“Bleeping” Boone earned his nickname from Boston Red Sox fans for this shot in the playoffs.
Down three runs in Game 7 of the 2003 American League Championship Series, the Yankees battled back to tie the game 5-5 in the bottom of the ninth. Boone, a third-generation major leaguer, stepped to the plate as the first batter in the 11th inning against Boston knuckleballer Tim Wakefield. Boone smashed the first pitch he saw into the left field stands to send the Yankees to the World Series, break millions of New Englander hearts, and seal his name in the history books.
The longtime Yankee shortstop earned the name “Mr. November” for his performance in this game against the Arizona Diamondbacks. Because of the September 11 attacks, the playoffs were pushed back, meaning postseason games were played in November for the first time in baseball history.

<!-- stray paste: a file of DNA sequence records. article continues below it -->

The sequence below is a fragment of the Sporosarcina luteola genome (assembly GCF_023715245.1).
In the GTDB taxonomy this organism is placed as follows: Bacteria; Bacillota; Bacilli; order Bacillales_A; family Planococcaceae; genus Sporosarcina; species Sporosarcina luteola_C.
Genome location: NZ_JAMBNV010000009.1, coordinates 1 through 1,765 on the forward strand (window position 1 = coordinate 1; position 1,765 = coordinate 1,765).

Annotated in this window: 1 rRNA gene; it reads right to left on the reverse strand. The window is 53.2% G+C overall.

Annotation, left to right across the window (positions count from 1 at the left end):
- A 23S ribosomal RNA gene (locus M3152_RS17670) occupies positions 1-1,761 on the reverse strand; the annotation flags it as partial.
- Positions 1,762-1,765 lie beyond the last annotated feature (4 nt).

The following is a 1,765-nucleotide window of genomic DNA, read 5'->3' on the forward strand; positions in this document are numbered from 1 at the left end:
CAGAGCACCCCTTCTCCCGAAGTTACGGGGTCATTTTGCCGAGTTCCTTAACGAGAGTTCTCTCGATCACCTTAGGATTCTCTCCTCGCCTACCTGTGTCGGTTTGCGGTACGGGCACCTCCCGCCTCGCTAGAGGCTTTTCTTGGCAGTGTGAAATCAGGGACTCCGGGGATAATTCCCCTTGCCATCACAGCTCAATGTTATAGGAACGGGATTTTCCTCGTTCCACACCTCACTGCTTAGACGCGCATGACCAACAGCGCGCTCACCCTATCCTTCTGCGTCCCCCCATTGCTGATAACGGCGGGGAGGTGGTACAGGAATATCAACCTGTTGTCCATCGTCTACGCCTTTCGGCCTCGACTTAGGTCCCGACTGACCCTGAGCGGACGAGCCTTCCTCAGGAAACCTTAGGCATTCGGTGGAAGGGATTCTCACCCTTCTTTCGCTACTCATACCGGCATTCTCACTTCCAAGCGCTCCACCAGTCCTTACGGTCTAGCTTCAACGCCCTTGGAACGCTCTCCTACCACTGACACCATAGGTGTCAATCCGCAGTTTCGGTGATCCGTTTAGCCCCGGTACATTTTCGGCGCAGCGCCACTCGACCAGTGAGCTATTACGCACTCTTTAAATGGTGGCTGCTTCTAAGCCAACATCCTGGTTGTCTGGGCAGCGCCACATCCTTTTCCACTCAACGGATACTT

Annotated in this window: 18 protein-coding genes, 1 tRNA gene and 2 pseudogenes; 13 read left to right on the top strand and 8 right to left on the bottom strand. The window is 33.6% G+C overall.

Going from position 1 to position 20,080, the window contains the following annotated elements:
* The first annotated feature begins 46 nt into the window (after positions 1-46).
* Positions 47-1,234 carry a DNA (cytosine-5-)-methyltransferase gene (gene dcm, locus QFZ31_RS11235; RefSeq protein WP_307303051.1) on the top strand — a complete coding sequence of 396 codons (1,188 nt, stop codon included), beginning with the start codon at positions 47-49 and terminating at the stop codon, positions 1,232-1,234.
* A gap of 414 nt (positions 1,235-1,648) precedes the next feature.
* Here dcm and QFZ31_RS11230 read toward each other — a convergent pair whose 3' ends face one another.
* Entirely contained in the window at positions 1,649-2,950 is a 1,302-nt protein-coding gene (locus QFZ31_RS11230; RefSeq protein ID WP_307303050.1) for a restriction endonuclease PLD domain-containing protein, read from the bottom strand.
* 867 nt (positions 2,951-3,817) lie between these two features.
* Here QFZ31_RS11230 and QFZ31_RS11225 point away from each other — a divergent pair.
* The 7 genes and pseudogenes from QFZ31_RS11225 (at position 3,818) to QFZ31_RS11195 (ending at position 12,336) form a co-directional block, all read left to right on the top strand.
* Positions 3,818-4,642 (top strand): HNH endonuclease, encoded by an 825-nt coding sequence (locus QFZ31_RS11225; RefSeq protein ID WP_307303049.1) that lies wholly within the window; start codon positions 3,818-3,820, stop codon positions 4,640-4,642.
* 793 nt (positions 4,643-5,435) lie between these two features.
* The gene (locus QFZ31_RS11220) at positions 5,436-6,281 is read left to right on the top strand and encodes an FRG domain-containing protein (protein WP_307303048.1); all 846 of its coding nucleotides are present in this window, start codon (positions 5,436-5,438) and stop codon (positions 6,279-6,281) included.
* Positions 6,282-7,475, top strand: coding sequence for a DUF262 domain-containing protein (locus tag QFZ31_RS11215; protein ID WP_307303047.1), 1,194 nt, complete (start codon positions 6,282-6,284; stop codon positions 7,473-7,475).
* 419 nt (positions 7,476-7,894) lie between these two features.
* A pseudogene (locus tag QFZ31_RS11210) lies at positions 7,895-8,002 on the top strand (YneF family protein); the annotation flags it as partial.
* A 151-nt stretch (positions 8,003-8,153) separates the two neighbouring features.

With Game 4 going into extra innings and pushing into late fall, Jeter stepped up to the plate against D-Backs closer Byung-Hyun Kim. After battling through eight pitches, Jeter launched a home run into right field over “The Wiz” sign. The shortstop ran the bases with his fist high in the air, a hero for a city that deeply needed one.
After blowing a 3-1 lead in the ninth inning, the Marlins relied on some magic from their shortstop for some momentum. With the game tied in the 12th inning, Gonzalez smashed a ball from Yankees reliever Jeff Weaver deep, leading the home team to a 4-3 victory and pulling even in the series at two games apiece. The Marlins didn’t lose again, with Josh Beckett putting up an amazing performance in Game 6 to win the World Series.